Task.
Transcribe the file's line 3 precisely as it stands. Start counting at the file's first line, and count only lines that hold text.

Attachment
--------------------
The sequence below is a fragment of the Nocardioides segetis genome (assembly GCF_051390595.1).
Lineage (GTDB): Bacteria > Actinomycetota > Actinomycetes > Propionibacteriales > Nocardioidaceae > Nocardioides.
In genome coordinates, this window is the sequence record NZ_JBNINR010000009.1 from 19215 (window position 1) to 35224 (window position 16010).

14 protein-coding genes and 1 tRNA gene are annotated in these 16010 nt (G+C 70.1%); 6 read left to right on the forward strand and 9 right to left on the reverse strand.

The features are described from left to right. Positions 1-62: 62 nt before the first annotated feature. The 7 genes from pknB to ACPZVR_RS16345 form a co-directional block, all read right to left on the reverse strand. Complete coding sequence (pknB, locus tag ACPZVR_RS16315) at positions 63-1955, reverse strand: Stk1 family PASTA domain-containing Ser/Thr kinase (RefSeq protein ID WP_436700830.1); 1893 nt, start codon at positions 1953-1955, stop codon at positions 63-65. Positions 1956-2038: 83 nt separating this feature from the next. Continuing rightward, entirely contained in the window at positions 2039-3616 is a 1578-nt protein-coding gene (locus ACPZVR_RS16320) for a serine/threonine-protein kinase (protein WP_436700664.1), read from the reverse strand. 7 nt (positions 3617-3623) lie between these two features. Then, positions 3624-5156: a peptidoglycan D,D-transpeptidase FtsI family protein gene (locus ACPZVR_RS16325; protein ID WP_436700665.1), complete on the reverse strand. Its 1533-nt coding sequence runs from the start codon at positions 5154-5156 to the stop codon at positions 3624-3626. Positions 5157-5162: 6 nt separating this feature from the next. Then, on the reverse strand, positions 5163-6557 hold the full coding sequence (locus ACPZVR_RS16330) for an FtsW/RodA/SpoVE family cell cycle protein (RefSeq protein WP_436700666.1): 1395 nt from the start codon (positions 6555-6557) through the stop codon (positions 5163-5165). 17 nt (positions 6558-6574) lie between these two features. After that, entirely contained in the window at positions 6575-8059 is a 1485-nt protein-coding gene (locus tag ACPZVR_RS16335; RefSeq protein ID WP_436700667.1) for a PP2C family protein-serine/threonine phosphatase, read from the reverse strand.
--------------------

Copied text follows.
In genome coordinates, this window is the sequence record NZ_JBNINR010000009.1 from 19215 (window position 1) to 35224 (window position 16010).